City Council Watch attended a debate in the 6th Council District on Columbus Avenue this week, where we observed about four dozen elderly black and Jewish voters munch on cookies and fruit, and murmur amongst themselves about the slate of candidates who would presume to fill the shoes of the beloved CM Gale Brewer, champion of the liberal middle-class. “They broke the mold, they broke the mold,” muttered the octogenarian woman to my right as Brewer clomped forward to say hello to the assemblage. “No one like her,” agreed her neighbor.
Council Member Brewer, who is revered by her fixed-income constituency with a fervor normally reserved for triliteral Democratic icons, announced that she was not endorsing any of the candidates, but added that the whole field met her approval. “Anyone you get here, you could count yourselves lucky,” she said, so blessing the field.
Open races are supposed to be hard to judge. Ideally, a group of engaged citizens compete for the votes of the electorate, resources and endorsements are leveraged evenly, and we don’t know who the winner is until after Election Day.
Unfortunately, this idealized, Four Freedoms vision of democracy is not usually the case in elections to the City Council. Typically, one candidate has the inside track, gets the bulk of the contributions or endorsements, support from the party machinery, and leaves the rest of the field behind. For example, in District 7, though the seat is open and there are at least six credible candidates, Mark Levine has most of the money, all the major endorsements, and is the acknowledged front-runner.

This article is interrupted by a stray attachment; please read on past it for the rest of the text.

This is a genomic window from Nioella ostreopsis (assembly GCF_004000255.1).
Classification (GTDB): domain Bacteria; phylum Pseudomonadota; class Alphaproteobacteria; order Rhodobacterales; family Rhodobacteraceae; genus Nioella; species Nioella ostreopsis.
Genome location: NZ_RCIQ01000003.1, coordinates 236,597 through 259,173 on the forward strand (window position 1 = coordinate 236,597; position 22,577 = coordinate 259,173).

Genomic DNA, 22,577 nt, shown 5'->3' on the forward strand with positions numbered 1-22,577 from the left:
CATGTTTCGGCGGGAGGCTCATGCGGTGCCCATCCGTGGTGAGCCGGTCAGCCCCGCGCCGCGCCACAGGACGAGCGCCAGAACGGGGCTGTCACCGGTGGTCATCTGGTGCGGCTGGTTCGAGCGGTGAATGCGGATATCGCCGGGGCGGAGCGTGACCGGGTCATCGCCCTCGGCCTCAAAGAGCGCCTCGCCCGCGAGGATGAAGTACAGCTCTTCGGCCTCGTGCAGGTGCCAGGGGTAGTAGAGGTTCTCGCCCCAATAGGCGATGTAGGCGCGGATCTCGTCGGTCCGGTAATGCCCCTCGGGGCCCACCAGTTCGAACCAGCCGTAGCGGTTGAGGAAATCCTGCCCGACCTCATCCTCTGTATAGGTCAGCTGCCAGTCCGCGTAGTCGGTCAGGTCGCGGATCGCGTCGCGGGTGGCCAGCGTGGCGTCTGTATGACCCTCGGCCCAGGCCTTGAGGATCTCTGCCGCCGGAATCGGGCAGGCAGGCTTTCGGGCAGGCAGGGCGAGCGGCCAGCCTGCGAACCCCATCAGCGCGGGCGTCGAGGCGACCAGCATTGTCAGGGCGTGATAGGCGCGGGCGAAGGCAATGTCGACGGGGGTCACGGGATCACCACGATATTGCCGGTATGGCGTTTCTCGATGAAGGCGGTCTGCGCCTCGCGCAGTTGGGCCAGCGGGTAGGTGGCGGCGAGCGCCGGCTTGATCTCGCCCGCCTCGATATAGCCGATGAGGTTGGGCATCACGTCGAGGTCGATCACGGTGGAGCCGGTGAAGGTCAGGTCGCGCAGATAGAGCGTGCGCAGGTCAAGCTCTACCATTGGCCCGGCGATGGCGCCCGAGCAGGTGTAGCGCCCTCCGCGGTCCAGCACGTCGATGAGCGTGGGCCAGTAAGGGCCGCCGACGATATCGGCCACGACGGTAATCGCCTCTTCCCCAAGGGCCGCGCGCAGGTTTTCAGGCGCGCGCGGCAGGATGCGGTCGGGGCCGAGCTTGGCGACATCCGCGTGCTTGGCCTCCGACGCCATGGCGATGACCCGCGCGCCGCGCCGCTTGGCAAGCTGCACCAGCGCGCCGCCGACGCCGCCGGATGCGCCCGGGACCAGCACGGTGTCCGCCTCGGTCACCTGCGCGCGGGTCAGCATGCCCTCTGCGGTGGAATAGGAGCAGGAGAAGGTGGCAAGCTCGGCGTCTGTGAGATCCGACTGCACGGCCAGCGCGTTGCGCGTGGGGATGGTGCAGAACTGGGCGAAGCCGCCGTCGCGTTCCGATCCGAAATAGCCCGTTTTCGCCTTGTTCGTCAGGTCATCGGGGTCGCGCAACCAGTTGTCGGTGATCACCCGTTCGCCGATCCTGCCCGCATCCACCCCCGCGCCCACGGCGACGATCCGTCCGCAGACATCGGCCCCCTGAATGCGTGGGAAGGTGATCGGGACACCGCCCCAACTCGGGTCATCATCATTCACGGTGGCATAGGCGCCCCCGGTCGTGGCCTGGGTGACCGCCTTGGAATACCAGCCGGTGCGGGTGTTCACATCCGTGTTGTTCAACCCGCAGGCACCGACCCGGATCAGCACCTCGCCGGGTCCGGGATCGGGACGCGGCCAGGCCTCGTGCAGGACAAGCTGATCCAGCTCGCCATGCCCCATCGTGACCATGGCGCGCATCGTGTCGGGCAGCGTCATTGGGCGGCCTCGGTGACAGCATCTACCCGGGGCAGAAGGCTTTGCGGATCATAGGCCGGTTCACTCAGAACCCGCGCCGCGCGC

But in the 6th CD, no one of the six most viable candidates can be said to be the clear leader. They are all well-funded, and each has been endorsed by reputable and influential elected officials, clubs or civic organizations. Of course, they all basically have the same opinions on major issues. Nevertheless, there is an actual contest on the Upper West Side, and it deserves more attention than it has gotten.
We spoke with Ken Biberaj about his campaign. Biberaj, child of Albanian immigrants, separated himself from the field when he alone spoke in favor of charter schools. Asked about his position, the candidate explained that “charter schools are not the answer, but they may be part of the solution,” noting that parents in many communities in the city have expressed a desire for more school choice. He went further, noting that some candidates have expressed limited support for charter schools, while disagreeing with the practice of co-location, or placing charter schools within traditional school buildings. Biberaj claims that this is a common and hypocritical position, because there is no realistic way to house charter schools without locating them in existing school structures.